Predicting whether or not he will, though, is another question.  Even counting his wins against Eddie Sanchez and Mostapha Al-Turk, Cro Cop has yet to look good in the UFC in five fights.  In his last UFC fight against the impressive Junior dos Santos, Cro Cop looked not just bad, but vacant, admitting afterwards that his mind was elsewhere even during the fight itself.  Does Cro Cop still even want to fight?  If he does, this fight is his for the taking.  Against my better instincts, I’ll let it ride on Cro Cop one more time, if only because an even half-motivated version of himself should devastate Perosh within the three allotted rounds.

Prediction: Cro Cop by KO/TKO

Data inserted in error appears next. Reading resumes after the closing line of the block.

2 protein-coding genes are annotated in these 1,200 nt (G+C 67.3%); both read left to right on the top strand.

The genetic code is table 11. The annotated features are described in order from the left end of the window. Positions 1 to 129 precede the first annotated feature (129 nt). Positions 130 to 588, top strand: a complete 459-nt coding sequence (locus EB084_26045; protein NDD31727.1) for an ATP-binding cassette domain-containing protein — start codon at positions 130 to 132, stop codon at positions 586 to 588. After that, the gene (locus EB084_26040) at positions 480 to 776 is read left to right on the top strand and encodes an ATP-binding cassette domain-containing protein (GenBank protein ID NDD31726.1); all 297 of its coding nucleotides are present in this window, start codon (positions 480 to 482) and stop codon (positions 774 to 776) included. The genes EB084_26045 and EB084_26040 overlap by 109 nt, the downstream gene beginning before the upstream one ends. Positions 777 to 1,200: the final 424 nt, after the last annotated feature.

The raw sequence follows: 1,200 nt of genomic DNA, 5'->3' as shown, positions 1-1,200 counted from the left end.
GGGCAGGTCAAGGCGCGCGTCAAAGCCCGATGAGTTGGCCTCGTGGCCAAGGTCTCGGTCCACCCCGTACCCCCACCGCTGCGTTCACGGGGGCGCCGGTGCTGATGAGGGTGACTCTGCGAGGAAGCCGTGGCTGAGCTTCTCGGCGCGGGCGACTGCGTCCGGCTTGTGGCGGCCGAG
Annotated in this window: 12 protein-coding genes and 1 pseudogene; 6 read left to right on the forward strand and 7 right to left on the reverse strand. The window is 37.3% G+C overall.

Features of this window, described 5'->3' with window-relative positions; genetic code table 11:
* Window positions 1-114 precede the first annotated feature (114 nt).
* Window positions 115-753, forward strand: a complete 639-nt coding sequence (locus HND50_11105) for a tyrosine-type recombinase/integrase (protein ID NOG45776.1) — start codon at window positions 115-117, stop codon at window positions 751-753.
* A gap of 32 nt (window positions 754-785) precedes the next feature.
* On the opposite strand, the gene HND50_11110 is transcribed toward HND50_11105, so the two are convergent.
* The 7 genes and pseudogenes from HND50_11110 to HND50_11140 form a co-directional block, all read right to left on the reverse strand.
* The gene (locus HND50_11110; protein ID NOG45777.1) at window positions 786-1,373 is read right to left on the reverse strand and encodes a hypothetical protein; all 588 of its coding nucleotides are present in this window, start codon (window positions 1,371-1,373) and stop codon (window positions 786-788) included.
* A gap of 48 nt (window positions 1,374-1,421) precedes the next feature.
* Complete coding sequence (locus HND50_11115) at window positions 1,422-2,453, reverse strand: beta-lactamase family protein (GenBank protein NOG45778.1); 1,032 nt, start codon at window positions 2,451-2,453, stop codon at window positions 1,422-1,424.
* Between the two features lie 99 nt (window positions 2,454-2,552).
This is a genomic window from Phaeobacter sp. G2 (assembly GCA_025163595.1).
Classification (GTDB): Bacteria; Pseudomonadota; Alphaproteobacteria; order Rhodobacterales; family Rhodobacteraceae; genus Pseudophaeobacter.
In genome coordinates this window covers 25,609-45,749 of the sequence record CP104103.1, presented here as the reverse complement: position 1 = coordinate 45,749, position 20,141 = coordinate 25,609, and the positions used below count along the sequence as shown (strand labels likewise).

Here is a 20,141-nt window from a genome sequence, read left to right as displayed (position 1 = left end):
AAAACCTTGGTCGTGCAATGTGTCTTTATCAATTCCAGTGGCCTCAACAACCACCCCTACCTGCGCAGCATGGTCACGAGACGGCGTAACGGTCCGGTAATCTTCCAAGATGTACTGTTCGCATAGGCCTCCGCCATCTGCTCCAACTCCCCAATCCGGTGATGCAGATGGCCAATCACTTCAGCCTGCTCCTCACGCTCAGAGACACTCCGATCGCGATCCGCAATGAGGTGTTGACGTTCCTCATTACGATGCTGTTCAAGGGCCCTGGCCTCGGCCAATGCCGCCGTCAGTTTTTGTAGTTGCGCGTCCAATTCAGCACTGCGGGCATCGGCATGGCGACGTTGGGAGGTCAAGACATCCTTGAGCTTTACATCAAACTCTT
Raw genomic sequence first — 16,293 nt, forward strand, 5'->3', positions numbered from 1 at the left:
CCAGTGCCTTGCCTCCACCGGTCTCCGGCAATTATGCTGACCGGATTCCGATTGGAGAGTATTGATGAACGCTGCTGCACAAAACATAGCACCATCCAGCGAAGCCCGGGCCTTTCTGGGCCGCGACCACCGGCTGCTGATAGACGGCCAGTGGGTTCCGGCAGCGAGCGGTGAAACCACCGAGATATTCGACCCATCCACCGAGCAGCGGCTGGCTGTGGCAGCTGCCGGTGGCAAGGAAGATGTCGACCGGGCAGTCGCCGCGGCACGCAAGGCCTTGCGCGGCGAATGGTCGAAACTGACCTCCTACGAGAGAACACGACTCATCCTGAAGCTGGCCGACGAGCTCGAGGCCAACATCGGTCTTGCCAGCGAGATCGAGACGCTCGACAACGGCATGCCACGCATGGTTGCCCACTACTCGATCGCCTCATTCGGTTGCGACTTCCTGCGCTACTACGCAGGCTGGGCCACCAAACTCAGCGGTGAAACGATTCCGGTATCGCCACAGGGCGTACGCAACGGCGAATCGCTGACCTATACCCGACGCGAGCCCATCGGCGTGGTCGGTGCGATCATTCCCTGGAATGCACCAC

Wanderlei Silva vs. Michael Bisping

Like Jardine, Bonnar and Cro Cop, Wanderlei Silva badly needs a win.  While Dana White says Silva will never be out of the UFC, Silva is not content to simply have a place in the organization.  He’s a proud former Pride champion who wants to be feared and respected, as he was when he attacked opponents with the savagery of a wild beast in Japan.  To get anywhere near that point again, Silva has to win this fight.

Bisping is in a similar situation, though he has much more to gain than to lose.  His impressive win over former top ten middleweight Denis Kang proved that Bisping is still a very good fighter, but like Silva, he wants more than that.  To be considered in the running for a title shot anytime soon, he has to defeat Silva.  Otherwise, he’ll be dismissed as the “good, but not great” fighter that his detractors have always maintained that he was.